Later on Kef actually used 150Hz passive crossovers in their coupled cavity designs by having a LOT more components to compensate the drive unit impedance, so as a design objective it is quite logical and actually better because the phase difference between B300 and B110 is less, but at that time I presume they did not see the point in making the design even more expensive with an appreciable increase in the cost of the passive crossover? By the 90s top end Hi-Fi was on the way to super-money territory so they had the leeway to get more and more expensive whilst seeming "normal" to the rest of the market Sad

Anyway you can try both, but try to get near the curves in the active circuit for a flat acoustic response Smile
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Lee in Montreal
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PostPosted: Sun Apr 18, 2010 7:40 pm    Post subject: Reply with quote

Soooo... It seems I am not alone to be insane, wanting to try active filtering on a 105/2. Cutting at 150Hz vs 400Hz might indeed seem more logical with an active crossover. Anyway, the Behringer is only $149cdn, therefore, I have absolutely nothing to loose. Especially that making changes in frequency cut-off, or levels, or phase will cost nothing. While rebuilding the passive crossovers will cost arout $250cdn and it is a fixed unit...

For the Canadians on this forum, I recommend www.axemusic.com for your Behringer needs.
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ColinR
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PostPosted: Sun Apr 18, 2010 9:47 pm    Post subject: Reply with quote

The CX-3400 has a useful ident at 160Hz, so I don't bother with specifics when running an active bass horn/folded damped pipe with an existing B110A/B + KEF/Celestion/Isophon/Peerless/Audax/SEAS/Decca/Motorola tweeter design Very Happy .
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Lee in Montreal
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PostPosted: Sun Apr 18, 2010 10:41 pm    Post subject: Reply with quote

BTW Looking at the frequency graph above, I can see there's a bump centered around 250Hz on the B110. Is it natural, or was it pushed up with the active filter?
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ColinR
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PostPosted: Sun Apr 18, 2010 11:26 pm    Post subject: Reply with quote

There's a minima in the B110B's impedance at 280Hz, so a bit more juice in an active system will be required in that region.
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Lee in Montreal
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PostPosted: Mon Apr 19, 2010 12:46 am    Post subject: Reply with quote

ColinR wrote:
There's a minima in the B110B's impedance at 280Hz, so a bit more juice in an active system will be required in that region.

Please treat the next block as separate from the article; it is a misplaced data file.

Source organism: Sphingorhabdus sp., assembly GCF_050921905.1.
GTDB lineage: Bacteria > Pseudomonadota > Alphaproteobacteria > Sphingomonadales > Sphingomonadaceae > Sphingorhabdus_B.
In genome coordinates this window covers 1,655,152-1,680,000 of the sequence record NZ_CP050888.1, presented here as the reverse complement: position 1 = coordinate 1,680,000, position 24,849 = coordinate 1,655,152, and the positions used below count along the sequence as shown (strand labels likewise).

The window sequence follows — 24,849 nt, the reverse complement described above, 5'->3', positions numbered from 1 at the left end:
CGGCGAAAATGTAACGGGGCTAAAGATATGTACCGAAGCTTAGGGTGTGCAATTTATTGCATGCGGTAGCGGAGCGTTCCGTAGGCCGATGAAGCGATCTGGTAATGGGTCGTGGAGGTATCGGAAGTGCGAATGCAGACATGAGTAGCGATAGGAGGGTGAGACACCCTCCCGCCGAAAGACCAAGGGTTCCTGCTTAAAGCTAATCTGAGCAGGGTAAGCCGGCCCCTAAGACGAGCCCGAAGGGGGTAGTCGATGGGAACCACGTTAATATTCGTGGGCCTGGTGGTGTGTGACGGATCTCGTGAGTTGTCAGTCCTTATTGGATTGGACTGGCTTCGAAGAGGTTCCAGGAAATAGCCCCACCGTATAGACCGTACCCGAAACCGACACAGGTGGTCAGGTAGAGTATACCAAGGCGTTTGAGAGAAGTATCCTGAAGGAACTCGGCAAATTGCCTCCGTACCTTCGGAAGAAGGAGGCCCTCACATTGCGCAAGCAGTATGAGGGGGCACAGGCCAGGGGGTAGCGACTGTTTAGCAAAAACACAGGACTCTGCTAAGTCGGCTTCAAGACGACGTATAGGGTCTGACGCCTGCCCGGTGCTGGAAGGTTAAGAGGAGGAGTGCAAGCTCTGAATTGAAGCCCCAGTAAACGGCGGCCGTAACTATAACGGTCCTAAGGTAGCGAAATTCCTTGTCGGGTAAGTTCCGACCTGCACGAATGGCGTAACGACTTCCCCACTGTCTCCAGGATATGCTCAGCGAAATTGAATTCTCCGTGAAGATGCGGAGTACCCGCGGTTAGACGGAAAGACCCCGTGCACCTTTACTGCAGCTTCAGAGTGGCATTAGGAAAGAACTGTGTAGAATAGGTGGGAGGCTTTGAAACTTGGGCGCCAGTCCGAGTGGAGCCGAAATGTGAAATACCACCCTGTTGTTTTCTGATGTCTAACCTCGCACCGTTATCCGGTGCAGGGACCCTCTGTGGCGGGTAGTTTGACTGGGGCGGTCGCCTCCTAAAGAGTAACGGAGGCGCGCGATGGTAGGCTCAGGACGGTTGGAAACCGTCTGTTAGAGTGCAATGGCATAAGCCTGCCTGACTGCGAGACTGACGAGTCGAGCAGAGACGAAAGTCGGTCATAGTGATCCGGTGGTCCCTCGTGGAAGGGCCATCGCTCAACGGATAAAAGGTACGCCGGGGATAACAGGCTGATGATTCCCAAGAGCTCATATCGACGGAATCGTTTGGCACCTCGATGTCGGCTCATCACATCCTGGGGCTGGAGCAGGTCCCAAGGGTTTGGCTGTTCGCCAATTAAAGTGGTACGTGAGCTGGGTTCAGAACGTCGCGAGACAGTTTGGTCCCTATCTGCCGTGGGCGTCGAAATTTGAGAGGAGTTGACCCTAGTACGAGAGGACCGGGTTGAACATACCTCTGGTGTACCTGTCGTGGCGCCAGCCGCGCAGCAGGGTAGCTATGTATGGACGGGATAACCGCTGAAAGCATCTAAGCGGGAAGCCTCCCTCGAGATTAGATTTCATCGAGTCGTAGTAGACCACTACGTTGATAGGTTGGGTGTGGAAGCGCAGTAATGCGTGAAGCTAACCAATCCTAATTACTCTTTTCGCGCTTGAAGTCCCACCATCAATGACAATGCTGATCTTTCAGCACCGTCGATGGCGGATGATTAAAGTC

Thanks

Lee
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audiolabtower
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PostPosted: Mon Apr 19, 2010 10:34 am    Post subject: Reply with quote

the shape of the active has been carefully designed to provide a flat acoustic response for those drivers in that particular cabinet configuration, the same as the target design for the passive crossover.

Anything else will certainly sound different but that is down to personal preference. Myself I'm inclined to go along with all the research that Kef originally did.
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SaSi
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PostPosted: Mon Apr 19, 2010 12:21 pm    Post subject: Reply with quote

I'm on the same path with Lee.

Since two heads from 107/2 landed on my lap but the bass units were shot, I decided to build something different.

I have finished one cabinet of 180lt housing two compound B300 that I will be trying in sealed and vented mode tuned to 19~20Hz.

Will be using a Behringer DCX2496 active crossover bi-amping the bass cabinets and the heads.

I also have a pair of CS1 equivalents that I can bi-amp so that goes to a tri-amping scenario.

Right now I am focused on gated frequency response measurements of my existing and newly restored 105.1, so that I can try things out and have means of measuring when things are going for the better or the worse.
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BobL
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PostPosted: Fri Nov 26, 2010 12:36 pm    Post subject: Reply with quote

audiolabtower wrote:

We discussed changing the values to a 400Hz crossover like the passive, but after a lot of thought I believe the active 150Hz will actually be superior.

Later on Kef actually used 150Hz passive crossovers in their coupled cavity designs


I'm a bit confused by all this. It depends on if you're working on a Mk1 or Mk2 R105. The Mk1 had an xover at 400Hz and the Mk2 had an xover at 150Hz, with the same B110 drive unit. If you're working on the Mk2 then 150Hz is the only choice really.

However, if you're on the Mk1 I think you need to consider that the B110 box is not of the same capacity as in the Mk2. The Mk2 B110 enaclosure is the entire head assembly whereas in the Mk1 it doesn not include the tweeter box. I suspect that if you use 150Hz on a Mk1 the bottom end of the mid range will be suckked out due to the box dimensions restricting cone movement.

Just my opinion as the person who did the active crossover drawing above.

I would be very interested in any comments regarding the results peoplr are getting using it.

Cheers,

Bob.